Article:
Photo courtesy of B.L. Harbert International LLC
Excavation for 60-in. (152 cm) ductile iron pipe.
After three years, major improvements to the Birmingham Water Works’ century-old Shades Mountain Filter Plant in Birmingham, Ala., are now complete. In August 2009, general contractor B.L. Harbert International LLC (BLHI), began work on the facility, which is located off Highway 280 just three miles south of downtown. Construction on the $41 million project was finished in June 2012.
Jeremy Pipkin, LEED AP with BLHI explained, “The plant needed to increase its storage capacity and upgrade its existing pumping system to comply with updated state and federal regulations. It varied throughout the duration of construction, but the maximum number of personnel on site was around 125 at one time.”
Pipkin said the objective of the Phase II upgrade project at the plant is to increase the water storage capacity of the plant by 600 percent, while consolidating pumping operations and upgrading electrical systems for the entire plant. This will add two six-million-gallon pre-stressed concrete clearwells, a transfer pump station, a finished water pump station, a new electrical building and a new lime treatment facility. A total of 16 horizontal split case pumps and three vertical turbine pumps will be added to the plant, which will replace the plant’s older pumps that are spread throughout the campus.
The project also adds approximately 7,000 linear ft. (2,133 m) of large diameter ductile iron pipe ranging from 24 to 60 in. (61 to 152 cm) in diameter. This new pipe ties into the existing lines of the system in 19 different tie-in locations. A majority of the existing lines are between 50 and 100 years old and require tie-in with custom fittings to tie ductile iron pipe to cast iron lines and concrete cylinder pipe with no existing means to stop the current flow. Different methods are utilized to temporarily stop the flow to allow the tie-ins to occur. In some cases line stops were utilized to facilitate this and in other cases divers were sent into the existing operating clearwell to plug the lines exiting the clearwell.
“The biggest challenge was working around the existing piping and structures of the 100-plus-year-old facility,” said Pipkin. “We had to make certain to protect existing piping while installing the new 28-ft. deep transfer pump station. We were also tying in to several existing pipes in the system where flow needed to be stopped prior to the tie-in work commencing. We accomplished stopping flow by utilizing line stops in some cases. In other cases we put divers in the existing clearwell to perform camera observation of the lines. After we observed the lines we knew which ones to plug to stop flow. We also had to make certain that our actions onsite did not affect the distribution service since the system for the city relies on several different filter and pump stations to balance the supply of water to customers.”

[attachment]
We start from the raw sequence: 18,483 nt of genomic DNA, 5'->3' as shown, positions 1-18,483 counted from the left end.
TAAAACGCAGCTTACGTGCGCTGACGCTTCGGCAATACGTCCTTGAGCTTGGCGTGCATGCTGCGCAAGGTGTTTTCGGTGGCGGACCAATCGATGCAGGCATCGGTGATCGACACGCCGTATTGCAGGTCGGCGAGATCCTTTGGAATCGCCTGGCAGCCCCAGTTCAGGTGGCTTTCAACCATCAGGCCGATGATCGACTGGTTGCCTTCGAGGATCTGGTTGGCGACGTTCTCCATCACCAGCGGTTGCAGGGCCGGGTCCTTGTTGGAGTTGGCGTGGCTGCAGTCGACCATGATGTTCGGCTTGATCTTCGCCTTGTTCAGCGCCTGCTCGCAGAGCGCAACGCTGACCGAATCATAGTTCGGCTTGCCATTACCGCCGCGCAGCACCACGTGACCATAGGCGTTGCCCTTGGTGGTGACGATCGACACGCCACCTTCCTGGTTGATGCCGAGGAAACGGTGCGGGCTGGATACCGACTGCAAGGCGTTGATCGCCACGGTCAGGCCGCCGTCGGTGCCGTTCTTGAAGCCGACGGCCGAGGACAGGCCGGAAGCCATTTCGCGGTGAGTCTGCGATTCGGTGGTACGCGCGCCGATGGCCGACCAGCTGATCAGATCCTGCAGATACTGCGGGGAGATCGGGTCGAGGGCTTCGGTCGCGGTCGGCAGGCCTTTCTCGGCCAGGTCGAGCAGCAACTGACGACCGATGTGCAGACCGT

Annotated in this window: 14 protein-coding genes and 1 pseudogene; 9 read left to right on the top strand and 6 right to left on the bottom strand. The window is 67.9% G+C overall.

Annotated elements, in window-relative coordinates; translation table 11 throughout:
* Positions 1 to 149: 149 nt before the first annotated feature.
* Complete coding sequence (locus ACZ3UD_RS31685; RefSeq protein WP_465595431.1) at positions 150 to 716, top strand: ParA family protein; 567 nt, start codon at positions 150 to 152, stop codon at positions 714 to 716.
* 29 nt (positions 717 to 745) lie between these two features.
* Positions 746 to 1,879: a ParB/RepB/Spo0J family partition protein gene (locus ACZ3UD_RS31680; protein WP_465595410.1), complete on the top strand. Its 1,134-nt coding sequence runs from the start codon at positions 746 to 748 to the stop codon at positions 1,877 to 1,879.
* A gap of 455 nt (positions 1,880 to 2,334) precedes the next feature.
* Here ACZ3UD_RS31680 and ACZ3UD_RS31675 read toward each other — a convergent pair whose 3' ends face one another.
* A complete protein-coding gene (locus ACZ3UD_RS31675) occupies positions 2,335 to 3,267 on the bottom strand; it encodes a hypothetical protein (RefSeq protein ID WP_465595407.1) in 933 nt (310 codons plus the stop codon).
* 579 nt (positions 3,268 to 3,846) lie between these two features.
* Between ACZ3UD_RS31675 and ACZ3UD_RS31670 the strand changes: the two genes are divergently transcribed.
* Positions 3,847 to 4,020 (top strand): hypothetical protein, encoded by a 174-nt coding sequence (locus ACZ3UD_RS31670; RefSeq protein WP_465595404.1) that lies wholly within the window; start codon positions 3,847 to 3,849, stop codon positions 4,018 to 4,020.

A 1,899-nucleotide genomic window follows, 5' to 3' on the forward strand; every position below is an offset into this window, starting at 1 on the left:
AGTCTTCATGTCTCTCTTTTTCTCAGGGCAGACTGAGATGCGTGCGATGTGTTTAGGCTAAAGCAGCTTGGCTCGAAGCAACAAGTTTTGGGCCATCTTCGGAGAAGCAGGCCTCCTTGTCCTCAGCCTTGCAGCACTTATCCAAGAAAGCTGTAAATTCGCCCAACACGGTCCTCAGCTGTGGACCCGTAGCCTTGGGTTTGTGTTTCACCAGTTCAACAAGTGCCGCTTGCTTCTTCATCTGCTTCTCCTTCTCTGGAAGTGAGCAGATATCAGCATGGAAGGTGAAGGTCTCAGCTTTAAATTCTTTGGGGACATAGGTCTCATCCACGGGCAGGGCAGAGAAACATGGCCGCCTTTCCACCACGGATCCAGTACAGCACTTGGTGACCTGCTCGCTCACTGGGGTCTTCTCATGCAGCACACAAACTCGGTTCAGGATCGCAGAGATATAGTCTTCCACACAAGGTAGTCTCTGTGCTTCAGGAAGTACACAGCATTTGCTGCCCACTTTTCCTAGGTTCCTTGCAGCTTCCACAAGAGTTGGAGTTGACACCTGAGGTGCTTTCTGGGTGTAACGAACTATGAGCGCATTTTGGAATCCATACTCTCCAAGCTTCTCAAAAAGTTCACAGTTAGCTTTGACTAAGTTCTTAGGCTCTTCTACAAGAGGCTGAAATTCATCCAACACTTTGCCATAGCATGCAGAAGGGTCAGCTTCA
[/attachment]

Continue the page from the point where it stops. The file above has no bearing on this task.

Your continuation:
Pipkin continued, “We used equipment from mini-excavators to D-10 dozers and literally everything in between to clear and excavate the land. We utilized trackhoes (PC-400’s), D-5 dozers, and sheepsfoot compactors to install the piping. We also used specialized line stopping equipment to stop flow to the lines as well as trench boxes to perform safe excavations. The topography of the site did not allow for access to all areas so a 100-ton Link-Belt crawler crane was utilized for setting formwork and roof trusses. Approximately 5,700 cubic yards of concrete and 7,000 linear feet of large diameter ductile iron pipe also were used.”
Weather did not play a significant role, but crews did encounter a large amount of rock that made excavation more challenging at times. Pipkin said the most time- consuming task was the main line tie-ins, because of the investigative and exploratory time needed to mitigate potential risk exposures. The new additions will not drastically change the way the plant currently functions, but it will ensure that the owner meets or exceeds the latest state and federal regulations as well as providing reliable pumping operations to serve customers for several years to come.
According to Project Engineer Brandon Lawhern of Gainesville, Fla.-based The Crom Corporation, “Crom was the designer and constructor of the prestressed concrete tanks and its accessories in their entirety. This in detail was two 6.0 MG Prestressed Concrete Clearwells with internal circular baffle walls.